The pound rose against the dollar for a third day on Thursday, ahead of Finance Minister Jeremy Hunt’s new budget, which includes “tough but necessary” inflation-control measures.
Hunt, who succeeded Kwasi Kwarteng as chancellor under former Prime Minister Liz Truss, intends to plug a 55 billion-pound ($65.70 billion) hole in the British budget by freezing income tax, national insurance, inheritance tax, and pensions thresholds and allowances for another two years.
Inflation in the UK shot up at a rate of 11.1% in the year to October, the fastest increase since October 1981 and well above September’s 10.1% rate.
The expectation in the market is for Hunt to announce somewhere in the region of 40 to 50 billion pounds of total fiscal tightening over the coming couple of years.
“If that’s what we get, the market reaction should be fairly neutral. The risk to that view, I suppose, is that we get that magnitude of fiscal tightening, but more of it comes earlier,” RBC chief currency strategist Adam Cole said.
The question sterling traders will have to weigh up is whether tighter fiscal policy will return some credibility to UK markets, which should boost the pound, or whether a higher tax burden will hamper growth even further, thereby denting the currency, Cole said.
“For choice, I think it’s something which is probably something that is easier to play in gilts than it is in the currency. But if I had to jump one way or the other, I would say that tighter fiscal policy is more likely to play out as a fairly conventional cyclical story of ‘weaker growth, lower rates, weaker currency’,” he said.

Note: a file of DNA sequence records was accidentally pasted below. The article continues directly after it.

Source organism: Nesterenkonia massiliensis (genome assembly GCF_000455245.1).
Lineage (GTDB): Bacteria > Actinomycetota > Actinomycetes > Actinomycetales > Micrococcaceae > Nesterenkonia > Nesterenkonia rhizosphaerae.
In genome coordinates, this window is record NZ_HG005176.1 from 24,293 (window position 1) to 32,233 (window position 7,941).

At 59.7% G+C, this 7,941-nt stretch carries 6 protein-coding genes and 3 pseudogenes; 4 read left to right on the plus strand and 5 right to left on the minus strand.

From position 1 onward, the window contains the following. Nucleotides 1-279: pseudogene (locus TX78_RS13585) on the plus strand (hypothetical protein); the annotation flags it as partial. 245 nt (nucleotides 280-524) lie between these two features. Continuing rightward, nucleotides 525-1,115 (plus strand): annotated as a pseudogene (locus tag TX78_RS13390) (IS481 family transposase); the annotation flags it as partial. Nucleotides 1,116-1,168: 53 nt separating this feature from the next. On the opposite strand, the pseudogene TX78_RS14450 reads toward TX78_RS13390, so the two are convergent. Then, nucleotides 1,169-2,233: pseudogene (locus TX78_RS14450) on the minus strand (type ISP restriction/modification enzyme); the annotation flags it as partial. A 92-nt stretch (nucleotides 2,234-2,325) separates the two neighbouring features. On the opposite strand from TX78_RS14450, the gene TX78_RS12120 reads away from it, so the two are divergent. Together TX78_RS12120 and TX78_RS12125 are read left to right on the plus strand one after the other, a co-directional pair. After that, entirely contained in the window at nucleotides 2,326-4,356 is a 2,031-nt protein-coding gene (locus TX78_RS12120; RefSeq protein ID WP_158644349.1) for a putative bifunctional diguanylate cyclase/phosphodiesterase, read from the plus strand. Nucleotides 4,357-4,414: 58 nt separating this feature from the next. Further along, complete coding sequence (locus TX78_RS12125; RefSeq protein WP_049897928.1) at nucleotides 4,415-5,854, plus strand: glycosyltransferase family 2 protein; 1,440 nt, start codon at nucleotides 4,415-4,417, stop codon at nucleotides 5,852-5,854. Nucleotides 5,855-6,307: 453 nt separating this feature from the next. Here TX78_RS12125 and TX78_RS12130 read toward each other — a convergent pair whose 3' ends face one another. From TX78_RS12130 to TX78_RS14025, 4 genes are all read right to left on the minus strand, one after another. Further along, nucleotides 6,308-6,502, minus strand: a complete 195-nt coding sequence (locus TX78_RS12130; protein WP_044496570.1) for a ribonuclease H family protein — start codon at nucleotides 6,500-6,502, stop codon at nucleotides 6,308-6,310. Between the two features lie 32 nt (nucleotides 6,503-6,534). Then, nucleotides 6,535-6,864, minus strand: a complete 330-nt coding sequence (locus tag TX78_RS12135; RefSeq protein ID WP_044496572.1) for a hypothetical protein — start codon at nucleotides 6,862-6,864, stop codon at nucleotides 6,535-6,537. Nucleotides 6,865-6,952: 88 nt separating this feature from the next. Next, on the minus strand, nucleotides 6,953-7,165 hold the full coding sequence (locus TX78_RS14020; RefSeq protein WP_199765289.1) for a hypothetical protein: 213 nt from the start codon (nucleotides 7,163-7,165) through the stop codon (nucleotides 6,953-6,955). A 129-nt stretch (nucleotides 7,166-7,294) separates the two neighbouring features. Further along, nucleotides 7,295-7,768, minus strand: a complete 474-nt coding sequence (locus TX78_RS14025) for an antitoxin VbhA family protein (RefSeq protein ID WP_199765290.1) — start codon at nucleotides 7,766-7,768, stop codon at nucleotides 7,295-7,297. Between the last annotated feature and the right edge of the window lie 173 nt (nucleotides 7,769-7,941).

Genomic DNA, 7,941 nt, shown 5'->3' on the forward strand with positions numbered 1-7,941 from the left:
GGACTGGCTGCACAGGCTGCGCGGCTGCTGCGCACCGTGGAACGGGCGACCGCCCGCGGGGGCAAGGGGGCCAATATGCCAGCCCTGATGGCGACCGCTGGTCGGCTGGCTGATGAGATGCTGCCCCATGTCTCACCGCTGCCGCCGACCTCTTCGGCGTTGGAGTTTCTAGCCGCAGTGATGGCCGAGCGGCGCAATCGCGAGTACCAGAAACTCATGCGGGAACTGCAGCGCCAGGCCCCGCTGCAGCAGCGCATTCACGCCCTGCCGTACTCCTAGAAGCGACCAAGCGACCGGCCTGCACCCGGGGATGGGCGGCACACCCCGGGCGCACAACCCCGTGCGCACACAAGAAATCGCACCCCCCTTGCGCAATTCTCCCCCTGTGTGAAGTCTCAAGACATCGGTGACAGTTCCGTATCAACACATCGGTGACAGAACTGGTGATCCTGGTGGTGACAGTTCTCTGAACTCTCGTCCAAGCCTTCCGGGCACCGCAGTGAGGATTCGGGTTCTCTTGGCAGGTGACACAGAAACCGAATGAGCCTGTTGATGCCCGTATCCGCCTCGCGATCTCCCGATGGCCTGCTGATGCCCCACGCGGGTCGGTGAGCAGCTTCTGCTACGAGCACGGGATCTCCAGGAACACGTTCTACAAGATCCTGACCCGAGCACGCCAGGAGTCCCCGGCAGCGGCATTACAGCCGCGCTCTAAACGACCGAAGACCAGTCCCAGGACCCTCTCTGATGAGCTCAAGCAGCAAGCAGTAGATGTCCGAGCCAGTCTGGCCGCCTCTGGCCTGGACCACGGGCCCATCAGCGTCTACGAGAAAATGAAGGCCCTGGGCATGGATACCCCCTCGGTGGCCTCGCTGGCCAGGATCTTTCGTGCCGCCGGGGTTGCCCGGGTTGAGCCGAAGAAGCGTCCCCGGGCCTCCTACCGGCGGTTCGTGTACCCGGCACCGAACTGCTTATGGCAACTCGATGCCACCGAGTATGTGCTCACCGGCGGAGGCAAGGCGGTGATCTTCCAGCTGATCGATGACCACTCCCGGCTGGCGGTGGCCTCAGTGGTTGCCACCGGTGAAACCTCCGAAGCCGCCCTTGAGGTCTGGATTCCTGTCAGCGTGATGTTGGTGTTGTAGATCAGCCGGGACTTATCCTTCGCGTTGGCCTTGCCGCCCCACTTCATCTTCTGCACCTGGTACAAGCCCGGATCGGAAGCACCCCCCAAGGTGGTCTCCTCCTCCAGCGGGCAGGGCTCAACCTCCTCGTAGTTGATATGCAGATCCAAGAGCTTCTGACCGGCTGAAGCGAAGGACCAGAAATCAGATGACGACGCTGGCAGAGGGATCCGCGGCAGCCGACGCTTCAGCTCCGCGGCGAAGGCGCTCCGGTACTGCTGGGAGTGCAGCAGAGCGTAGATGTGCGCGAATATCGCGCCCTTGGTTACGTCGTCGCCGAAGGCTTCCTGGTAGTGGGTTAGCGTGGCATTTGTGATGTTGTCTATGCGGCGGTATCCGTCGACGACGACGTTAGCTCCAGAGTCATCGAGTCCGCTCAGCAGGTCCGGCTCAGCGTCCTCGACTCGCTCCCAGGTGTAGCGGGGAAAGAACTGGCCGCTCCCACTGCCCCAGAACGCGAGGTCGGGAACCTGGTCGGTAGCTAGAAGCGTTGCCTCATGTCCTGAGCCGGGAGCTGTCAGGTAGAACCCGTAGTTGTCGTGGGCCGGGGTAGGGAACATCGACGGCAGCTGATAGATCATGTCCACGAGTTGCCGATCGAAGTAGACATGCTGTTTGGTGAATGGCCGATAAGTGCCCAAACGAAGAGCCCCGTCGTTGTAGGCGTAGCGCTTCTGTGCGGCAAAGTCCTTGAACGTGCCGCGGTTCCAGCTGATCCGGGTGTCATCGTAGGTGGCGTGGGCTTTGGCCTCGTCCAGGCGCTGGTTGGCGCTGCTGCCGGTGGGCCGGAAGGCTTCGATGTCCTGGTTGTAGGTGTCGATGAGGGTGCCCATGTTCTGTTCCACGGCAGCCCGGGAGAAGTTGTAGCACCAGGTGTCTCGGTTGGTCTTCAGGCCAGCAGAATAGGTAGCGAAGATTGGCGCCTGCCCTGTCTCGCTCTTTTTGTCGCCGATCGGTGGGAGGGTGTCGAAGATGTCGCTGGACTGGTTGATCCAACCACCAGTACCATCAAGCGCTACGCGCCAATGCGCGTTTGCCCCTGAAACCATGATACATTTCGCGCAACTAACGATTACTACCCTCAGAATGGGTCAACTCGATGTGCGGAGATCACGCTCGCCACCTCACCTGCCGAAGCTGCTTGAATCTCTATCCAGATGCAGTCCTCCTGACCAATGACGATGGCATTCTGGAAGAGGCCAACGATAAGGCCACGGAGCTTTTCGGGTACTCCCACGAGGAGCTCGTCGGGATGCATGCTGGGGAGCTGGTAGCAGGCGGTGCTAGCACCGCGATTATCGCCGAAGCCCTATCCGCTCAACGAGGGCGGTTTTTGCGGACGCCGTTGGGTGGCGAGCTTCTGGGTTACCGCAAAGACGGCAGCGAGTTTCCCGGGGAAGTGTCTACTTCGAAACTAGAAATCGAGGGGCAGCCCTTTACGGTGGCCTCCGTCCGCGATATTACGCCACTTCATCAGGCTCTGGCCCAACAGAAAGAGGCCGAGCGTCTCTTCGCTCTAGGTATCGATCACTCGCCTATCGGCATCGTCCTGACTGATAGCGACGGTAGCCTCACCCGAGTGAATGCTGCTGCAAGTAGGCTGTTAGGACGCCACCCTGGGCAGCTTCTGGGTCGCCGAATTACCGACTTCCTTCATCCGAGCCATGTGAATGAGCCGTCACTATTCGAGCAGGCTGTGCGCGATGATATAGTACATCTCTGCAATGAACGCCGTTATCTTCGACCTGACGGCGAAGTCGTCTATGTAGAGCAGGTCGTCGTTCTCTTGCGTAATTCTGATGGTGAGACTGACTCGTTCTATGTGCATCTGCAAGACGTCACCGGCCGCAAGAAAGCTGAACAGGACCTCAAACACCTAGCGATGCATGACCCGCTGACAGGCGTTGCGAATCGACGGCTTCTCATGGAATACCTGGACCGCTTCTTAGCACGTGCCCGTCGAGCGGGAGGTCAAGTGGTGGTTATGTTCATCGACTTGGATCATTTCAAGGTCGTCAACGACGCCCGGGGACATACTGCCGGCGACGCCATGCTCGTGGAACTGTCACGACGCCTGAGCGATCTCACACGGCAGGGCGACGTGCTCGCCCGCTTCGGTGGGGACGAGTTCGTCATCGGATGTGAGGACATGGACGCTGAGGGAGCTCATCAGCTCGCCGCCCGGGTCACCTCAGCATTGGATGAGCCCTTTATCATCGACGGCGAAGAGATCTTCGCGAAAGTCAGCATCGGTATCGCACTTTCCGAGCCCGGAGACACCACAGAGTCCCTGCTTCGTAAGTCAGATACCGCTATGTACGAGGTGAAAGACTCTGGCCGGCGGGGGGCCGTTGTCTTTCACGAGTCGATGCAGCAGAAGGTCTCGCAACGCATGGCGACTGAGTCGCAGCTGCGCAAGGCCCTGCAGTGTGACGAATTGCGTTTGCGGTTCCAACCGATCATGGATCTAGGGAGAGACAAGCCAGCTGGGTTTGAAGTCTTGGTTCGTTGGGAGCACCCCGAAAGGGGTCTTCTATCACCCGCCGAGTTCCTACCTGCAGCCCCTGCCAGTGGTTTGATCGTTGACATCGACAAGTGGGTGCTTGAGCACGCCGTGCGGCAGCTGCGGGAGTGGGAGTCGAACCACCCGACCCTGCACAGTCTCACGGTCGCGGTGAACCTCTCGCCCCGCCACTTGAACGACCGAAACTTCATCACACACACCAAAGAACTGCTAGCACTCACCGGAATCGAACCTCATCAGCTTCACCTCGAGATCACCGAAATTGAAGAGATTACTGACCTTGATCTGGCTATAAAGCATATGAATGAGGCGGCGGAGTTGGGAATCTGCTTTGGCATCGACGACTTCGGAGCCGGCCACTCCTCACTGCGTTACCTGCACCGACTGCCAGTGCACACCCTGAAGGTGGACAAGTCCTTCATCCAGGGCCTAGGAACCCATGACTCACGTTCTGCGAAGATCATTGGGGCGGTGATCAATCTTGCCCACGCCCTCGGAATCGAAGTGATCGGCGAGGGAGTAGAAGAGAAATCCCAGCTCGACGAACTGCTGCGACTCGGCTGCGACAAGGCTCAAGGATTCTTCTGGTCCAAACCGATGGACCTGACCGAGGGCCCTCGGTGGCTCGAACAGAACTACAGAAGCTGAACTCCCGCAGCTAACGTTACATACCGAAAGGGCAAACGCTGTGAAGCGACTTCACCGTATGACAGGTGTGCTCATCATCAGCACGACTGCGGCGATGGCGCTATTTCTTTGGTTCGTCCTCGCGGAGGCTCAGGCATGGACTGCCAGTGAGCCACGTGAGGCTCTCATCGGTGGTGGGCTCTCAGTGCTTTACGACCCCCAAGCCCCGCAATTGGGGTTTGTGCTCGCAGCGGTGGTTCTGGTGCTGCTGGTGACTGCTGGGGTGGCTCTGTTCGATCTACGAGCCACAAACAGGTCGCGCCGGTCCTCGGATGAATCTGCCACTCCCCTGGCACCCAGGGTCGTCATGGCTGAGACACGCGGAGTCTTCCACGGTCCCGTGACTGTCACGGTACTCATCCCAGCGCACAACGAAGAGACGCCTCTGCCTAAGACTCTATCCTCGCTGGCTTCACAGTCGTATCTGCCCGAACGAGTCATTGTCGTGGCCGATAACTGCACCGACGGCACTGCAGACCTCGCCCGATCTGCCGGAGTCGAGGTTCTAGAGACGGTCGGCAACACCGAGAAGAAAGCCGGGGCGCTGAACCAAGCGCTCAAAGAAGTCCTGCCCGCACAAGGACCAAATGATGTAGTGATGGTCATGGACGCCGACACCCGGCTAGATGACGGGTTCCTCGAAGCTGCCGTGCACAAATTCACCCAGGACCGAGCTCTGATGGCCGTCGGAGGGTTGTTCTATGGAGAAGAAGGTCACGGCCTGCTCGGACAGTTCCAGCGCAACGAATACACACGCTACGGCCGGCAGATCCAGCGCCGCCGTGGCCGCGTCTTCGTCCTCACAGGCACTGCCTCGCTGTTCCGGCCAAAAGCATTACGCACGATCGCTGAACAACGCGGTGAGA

Sterling was last up 0.3% against the dollar at $1.19505 and up 0.2% against the euro, at 87.02 pence.
The pound hit a record low against the dollar of $1.0327 in late September after Truss’ “mini budget” added billions to the government’s borrowing costs and forced the Bank of England to step in to stabilise the market and protect pension funds.
Sterling has since regained around 16% in value and is trading around its highest in three months. But much of this apparent strength has been the result of investors cashing in on the dollar’s huge rally this year.
Against the euro , sterling has only risen by around 6% since late September and by 9% against the yen.
Gilt yields, meanwhile, have subsided. Benchmark 10-year gilts are around 3.3%, their lowest since mid-September, just before Truss and Kwarteng released their budget.
Typically, this would have dragged on the pound, given the lower yield advantage it affords investments in sterling. But the decline in yields mainly reflects a greater degree of confidence among investors, which has supported the currency.
Adding an extra element of risk on Thursday, are the economic forecasts of the independent Office for Budget Responsibility, which did not release any kind of breakdown of the impact of Truss’ budget in September.
“While a lot of what is to come today is likely to depend on what the OBR’s economic forecasts say it should also be noted that the OBR’s recent forecasts have been about as much use as a chocolate fireguard,” CMC Markets chief markets strategist Michael Hewson said.
“There are simply too many variables for any forecasts to be remotely accurate, and while economists have many varying models, they are only as good as the data that gets put into them,” he said.